A liquid biopsy test can safely detect as many as 26 undiagnosed cancers, according to a study of 9,900 women with no evidence or history of cancer. The findings show the test could be incorporated into routine clinical care in combination with conventional screening.
Overall, the blood test detected 26 cancers. While standard screening such as mammography or colonoscopy detected an additional 24 cancers. Together, screen-detected cancers (those detected through either blood testing or standard screening), accounted for more than half of the 96 cancers detected during the study period.
Diagnostic PET-CT most often localized cancers the new test detected. Surgeons could remove 12 of the cancers the blood test detected.
Researchers at the Ludwig Center at the Johns Hopkins Kimmel Cancer Center, who developed the blood test, say the study, called DETECT-A (Detecting cancers Earlier Through Elective mutation-based blood Collection and Testing) represents the first time researchers used any liquid biopsy blood test clinically to screen for cancer in a population without previously detected cancer for the purpose of diagnosis and intervention—specifically treatment with the intent to cure cancer.
We have waited until this week to write about the coronavirus. Why? Because of the fast-changing situations around the world. As well as the considerable misinformation that has been spread.
Today, we strive to learn more about the facts surrounding the coronavirus. Thursday, we look at the coronavirus from the perspective of someone who is considered high risk. That person is me (Joel Evans).
Digging Out Facts About the Coronavirus
It is amazing that new details are coming out every day about the coronavirus, in terms of symptoms, testing, the number contracting the virus, what to do with those who are infected, etc.
Worldwide, there has been a lack of transparency with regard to so many aspects of the coronavirus. And there is a worldwide panic about the looming “pandemic.” About 300 million children have had their schools closed. Numerous events have been cancelled or postponed. And lots of companies have asked/told their employees to work at home.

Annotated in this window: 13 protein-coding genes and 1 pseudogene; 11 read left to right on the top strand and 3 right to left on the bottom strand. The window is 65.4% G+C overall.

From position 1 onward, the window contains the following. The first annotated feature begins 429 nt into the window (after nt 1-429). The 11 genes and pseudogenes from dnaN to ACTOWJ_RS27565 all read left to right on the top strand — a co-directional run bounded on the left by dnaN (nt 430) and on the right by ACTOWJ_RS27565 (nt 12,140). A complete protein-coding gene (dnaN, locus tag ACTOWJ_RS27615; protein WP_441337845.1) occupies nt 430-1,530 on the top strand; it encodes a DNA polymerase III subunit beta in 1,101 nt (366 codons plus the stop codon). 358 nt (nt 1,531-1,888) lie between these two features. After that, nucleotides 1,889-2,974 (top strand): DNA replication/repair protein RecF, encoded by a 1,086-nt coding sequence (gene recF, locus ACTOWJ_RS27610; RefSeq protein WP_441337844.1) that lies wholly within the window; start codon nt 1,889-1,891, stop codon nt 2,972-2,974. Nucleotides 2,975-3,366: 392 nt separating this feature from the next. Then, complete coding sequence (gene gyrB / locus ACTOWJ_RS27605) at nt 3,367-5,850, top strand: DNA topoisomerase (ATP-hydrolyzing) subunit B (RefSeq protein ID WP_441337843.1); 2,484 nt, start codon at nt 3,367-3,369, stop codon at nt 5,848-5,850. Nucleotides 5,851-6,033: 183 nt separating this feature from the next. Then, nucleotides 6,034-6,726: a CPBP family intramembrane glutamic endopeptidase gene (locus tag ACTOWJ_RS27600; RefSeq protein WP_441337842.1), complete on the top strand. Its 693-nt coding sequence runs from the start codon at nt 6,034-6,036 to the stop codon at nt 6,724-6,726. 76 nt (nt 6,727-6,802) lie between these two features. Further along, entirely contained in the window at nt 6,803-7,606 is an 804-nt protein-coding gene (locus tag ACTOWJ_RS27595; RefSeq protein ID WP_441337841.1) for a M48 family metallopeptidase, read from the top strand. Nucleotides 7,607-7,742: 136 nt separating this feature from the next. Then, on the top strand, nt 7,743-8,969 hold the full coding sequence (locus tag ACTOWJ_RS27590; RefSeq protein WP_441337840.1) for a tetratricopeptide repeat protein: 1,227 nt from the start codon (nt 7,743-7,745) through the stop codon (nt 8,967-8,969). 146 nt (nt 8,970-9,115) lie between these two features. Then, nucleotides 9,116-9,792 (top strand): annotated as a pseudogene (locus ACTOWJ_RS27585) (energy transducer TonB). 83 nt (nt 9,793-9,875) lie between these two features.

We are NOT going into depth about the statistics on the coronavirus, formally name COVID-19. They are constantly changing. As of the writing of this post, COVID-19 has spread to nearly 100 countries, affected more than 100,000 people worldwide, and resulted in about 3,500 deaths.
“This trackerprovides the number of cases and deaths from novel coronavirus by country, the trend in case and death counts by country, and a global map showing which countries have cases and deaths. The data are drawn directly from official coronavirus situation reportsreleased regularly by the WHO. It should be noted that the WHO reported case numbers are conservative, and likely represent an undercount of the true number of coronavirus cases, especially in China. The tracker will be updated regularly, as new situation reports are released.
The CDC (Centers for Disease Control and Prevention”) is the U.S. agency overseeing efforts.Click here for its COVID-19 Web site.
Following, we present several other strong sources of information.
Johns Hopkins probably has the most accurate data about COVID-19 in the United States and around the world. It regularly contacts health organizations and even has a real-time interactive map. Click the image to access the map.
In addition, Johns Hopkins provides a free quiz on the myths and facts of COVID-19. Click hereto access it. BE AWARE.
“In a case study published online last week in Academic Medicine, an international team of researchers led by the University of Cambridge and Johns Hopkins Medicine looked at what prevented employees from raising concerns. The study identifies measures to help health care organizations encourage their employees to speak up and recommends a systematic approach to promoting employee voice that appears to have already made a positive impact at Johns Hopkins.”
“It’s not enough just to say you’re committed to employee voice. Health care staff must genuinely feel comfortable speaking up if organizations are going to provide safe, high-quality care,” says Mary Dixon-Woods, D.Phil., M.Sc., a professor at the University of Cambridge, director of THIS Institute (The Healthcare Improvement Studies Institute) and the study’s lead author. “Even when reporting mechanisms are in place, employees may not report disruptive behaviors if they don’t feel safe in doing so and don’t think their concerns will be addressed.”
“Because health-care workers often are reluctant to raise concerns about co-workers and unsafe behaviors, leadership at Johns Hopkins Medicine sought to encourage employee voice in the organization by first identifying barriers. To address the issues raised in these interviews, Johns Hopkins leaders developed, implemented, and in some cases expanded a series of interventions from fall 2014 through summer 2016. These interventions included clear definitions of acceptable and unacceptable behavior, well-coordinated reporting mechanisms, leadership training on having difficult conversations, and consistent consequences for disruptive behaviors.”